July 17, 2024

Gold Currency – An Escape From A Failing Paper Money System

Fed Chairman Bernanke’s statement that “gold is not money” seems to be an increasingly lonely position.  No less an authority than Alan Greenspan, his predecessor at the Federal Reserve, directly contradicted Bernanke by calling gold a “currency.”

In remarkably candid language, Greenspan spoke in Washington about the Euro ‘Breaking Down’, the European banking crisis and the deterioration of the fiat money system.

“The euro is breaking down and the process of its breaking down is creating very considerable difficulties in the European banking system,” Greenspan said today in Washington.

A lack of confidence in euro-denominated debt is straining the region’s banks, Greenspan said. “That stuff has always been thought of as the ideal collateral and now it’s getting highly questionable,” he said in a question-and-answer session at the Innovation Nation Forum in Washington.

Greenspan also said that he did not think gold, which reached a record above $1,900 an ounce this week, was in a bubble.

“Gold, unlike all other commodities, is a currency,” he said. “And the major thrust in the demand for gold is not for jewelry. It’s not for anything other than an escape from what is perceived to be a fiat money system, paper money, that seems to be deteriorating.”

While Bernanke contemplates additional ways to debase the US currency his counterparts at other Central Banks are retaining gold to help manage debt and adding to their gold reserves at a record pace.  Meanwhile, before providing more bailout funds to insolvent member of the European Union, the German labour minister is demanding that gold be put up as collateral.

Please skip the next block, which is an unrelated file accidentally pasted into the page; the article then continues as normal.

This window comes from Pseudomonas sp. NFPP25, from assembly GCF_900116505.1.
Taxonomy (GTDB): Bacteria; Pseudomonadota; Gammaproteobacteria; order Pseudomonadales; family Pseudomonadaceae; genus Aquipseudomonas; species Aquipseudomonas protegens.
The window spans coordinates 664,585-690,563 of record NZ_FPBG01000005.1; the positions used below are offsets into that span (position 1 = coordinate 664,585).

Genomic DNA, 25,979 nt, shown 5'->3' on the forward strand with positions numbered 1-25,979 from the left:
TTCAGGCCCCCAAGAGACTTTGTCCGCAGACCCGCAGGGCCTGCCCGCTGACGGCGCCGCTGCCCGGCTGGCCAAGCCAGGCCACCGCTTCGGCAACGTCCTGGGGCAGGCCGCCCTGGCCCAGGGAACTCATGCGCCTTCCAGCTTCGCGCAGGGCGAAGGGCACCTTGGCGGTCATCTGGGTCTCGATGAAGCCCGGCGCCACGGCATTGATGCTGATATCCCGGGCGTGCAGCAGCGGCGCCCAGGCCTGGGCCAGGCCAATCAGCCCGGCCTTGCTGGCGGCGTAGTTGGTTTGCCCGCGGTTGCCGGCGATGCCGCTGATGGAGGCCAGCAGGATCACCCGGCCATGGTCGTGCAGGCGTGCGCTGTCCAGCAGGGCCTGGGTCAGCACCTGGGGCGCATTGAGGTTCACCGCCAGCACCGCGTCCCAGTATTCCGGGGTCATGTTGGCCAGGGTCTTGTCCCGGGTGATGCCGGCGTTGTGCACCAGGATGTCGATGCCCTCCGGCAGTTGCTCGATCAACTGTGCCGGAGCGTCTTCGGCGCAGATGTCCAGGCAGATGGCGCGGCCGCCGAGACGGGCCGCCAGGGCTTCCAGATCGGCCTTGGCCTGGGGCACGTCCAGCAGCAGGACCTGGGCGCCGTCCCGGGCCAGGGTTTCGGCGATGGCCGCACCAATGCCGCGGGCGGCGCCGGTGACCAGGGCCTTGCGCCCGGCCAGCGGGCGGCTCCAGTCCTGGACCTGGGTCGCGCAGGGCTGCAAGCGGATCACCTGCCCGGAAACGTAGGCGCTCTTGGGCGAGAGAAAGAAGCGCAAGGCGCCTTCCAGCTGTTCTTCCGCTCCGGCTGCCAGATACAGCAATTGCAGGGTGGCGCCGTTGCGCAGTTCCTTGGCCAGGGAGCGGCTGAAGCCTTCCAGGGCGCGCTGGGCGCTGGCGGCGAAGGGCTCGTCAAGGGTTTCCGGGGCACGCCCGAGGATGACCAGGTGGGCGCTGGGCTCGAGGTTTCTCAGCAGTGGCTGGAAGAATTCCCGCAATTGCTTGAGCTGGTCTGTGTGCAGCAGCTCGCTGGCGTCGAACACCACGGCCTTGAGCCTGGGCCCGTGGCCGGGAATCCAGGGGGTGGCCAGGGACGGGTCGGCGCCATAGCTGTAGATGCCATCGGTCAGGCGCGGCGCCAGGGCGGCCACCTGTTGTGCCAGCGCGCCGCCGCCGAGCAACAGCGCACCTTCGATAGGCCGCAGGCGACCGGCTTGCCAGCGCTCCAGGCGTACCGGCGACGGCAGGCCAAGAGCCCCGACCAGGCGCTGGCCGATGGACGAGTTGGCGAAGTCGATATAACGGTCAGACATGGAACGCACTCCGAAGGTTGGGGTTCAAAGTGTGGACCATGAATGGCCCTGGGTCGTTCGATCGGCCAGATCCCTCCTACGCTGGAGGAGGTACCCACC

Central banks, net buyers of gold for the first time in a generation, are likely to retain their holdings even if they need to raise cash to counter an escalating debt crisis, according to Morgan Stanley.

“Once they’ve sold, that’s it, and buying back would be extremely expensive,” Peter Richardson, chief metals economist at Morgan Stanley Australia Ltd., said in an interview. “They would rather have the backing of a rising asset within their reserve portfolios than use it to reduce debt.”

“Under conditions of austerity we’re going to see a further deterioration of debt,” said Richardson, who has studied metals markets for 20 years. “Rising risk argues in favor of holding on to their gold reserves rather than selling them because they’ve only got one shot at selling.”